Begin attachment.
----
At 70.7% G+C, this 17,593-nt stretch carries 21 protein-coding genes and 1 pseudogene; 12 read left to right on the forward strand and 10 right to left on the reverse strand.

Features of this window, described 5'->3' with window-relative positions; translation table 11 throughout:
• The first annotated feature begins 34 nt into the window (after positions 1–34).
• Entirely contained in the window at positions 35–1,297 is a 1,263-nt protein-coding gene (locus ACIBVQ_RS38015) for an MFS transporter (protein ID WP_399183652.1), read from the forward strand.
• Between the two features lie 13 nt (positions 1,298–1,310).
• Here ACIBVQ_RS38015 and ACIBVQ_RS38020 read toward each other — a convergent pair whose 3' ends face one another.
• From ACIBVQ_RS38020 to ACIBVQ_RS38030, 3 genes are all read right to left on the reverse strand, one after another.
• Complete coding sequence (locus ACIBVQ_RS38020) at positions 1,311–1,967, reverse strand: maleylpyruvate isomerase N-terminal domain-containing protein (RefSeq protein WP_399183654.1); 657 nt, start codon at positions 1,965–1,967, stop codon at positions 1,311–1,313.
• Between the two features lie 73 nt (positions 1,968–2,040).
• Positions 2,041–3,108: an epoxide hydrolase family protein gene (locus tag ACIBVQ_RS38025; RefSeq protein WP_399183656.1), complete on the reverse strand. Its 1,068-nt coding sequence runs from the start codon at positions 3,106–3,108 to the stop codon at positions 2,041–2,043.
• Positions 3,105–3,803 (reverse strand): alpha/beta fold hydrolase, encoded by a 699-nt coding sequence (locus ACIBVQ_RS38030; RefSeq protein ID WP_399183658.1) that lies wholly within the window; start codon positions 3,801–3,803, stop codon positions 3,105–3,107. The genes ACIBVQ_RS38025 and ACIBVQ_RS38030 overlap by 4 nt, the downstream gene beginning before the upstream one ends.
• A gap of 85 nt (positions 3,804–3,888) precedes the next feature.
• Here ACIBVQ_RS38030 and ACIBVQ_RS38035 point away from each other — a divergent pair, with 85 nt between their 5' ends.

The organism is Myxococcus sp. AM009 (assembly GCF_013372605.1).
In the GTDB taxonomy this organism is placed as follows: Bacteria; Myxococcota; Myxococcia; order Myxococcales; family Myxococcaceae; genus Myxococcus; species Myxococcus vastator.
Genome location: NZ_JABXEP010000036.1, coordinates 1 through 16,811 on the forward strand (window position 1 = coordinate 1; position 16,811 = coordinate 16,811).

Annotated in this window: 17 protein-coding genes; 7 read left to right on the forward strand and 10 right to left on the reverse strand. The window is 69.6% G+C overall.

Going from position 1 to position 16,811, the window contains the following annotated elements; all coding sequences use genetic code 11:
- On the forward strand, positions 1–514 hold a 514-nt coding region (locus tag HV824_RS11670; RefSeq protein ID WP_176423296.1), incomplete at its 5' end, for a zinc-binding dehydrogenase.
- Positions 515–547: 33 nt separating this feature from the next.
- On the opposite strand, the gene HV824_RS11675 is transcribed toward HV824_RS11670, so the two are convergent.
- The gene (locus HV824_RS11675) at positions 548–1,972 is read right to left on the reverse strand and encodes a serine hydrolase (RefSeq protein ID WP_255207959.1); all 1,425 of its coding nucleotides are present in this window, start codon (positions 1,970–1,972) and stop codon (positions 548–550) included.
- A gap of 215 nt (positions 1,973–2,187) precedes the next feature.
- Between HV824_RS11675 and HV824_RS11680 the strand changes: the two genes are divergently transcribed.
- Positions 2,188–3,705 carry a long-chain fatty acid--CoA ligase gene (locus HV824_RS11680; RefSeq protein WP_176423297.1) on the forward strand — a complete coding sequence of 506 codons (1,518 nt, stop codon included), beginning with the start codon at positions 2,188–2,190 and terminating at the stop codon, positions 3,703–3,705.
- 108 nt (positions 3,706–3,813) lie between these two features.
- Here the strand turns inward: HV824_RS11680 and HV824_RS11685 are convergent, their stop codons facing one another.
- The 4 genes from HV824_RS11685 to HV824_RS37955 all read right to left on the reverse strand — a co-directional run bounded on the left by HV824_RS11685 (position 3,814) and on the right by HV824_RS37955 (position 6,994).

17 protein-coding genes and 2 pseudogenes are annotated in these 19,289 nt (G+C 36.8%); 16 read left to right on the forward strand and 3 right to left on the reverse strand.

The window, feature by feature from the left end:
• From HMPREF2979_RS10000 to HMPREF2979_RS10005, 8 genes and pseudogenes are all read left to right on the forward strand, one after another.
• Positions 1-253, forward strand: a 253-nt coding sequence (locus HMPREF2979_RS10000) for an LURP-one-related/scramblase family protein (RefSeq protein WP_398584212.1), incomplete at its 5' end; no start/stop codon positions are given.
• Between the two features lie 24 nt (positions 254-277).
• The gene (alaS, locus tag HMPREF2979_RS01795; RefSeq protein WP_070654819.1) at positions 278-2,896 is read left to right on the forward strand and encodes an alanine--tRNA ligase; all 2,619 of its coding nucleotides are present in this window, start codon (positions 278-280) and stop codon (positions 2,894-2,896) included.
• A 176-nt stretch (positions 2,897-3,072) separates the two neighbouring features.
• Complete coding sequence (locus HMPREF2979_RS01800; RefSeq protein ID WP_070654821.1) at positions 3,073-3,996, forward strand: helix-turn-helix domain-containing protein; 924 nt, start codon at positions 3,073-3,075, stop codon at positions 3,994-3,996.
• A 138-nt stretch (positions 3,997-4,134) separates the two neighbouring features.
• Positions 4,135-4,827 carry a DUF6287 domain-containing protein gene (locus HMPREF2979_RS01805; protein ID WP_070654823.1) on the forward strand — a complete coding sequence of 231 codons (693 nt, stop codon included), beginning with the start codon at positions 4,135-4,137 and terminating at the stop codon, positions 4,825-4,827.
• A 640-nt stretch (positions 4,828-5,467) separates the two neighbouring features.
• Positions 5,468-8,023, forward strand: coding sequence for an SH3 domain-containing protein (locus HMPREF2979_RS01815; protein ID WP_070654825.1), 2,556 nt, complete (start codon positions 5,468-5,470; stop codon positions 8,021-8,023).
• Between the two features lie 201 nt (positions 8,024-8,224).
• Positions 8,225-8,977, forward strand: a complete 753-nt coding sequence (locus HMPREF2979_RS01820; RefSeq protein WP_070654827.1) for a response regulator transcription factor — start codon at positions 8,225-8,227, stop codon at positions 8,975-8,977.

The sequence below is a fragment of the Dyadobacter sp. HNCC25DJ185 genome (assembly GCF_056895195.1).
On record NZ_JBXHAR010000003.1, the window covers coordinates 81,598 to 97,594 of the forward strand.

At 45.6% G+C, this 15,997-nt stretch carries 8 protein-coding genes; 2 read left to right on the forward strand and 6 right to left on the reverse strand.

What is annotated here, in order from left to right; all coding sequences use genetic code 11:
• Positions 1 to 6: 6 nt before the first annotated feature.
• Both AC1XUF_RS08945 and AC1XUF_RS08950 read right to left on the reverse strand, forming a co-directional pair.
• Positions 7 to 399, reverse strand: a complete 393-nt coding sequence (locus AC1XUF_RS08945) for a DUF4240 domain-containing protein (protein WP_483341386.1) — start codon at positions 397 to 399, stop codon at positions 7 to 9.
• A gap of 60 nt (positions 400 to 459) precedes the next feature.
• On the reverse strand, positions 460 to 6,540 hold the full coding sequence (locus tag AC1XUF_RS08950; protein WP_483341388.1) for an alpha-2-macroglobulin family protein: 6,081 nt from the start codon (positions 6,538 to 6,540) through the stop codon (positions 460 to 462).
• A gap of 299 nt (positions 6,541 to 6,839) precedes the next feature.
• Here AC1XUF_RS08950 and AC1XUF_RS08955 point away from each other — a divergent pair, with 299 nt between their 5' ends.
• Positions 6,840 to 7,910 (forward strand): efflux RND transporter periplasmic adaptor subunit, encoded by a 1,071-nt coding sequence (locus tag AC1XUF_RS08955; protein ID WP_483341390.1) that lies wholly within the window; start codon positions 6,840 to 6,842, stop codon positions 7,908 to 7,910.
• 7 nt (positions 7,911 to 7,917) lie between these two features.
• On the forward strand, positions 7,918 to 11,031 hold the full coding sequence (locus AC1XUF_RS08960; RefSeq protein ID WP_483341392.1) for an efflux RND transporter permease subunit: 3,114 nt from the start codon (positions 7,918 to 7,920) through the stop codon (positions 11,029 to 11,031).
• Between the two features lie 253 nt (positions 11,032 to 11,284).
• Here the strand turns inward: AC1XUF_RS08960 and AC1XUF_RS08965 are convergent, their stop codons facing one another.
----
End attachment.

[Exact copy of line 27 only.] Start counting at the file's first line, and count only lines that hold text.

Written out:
- Here the strand turns inward: HV824_RS11680 and HV824_RS11685 are convergent, their stop codons facing one another.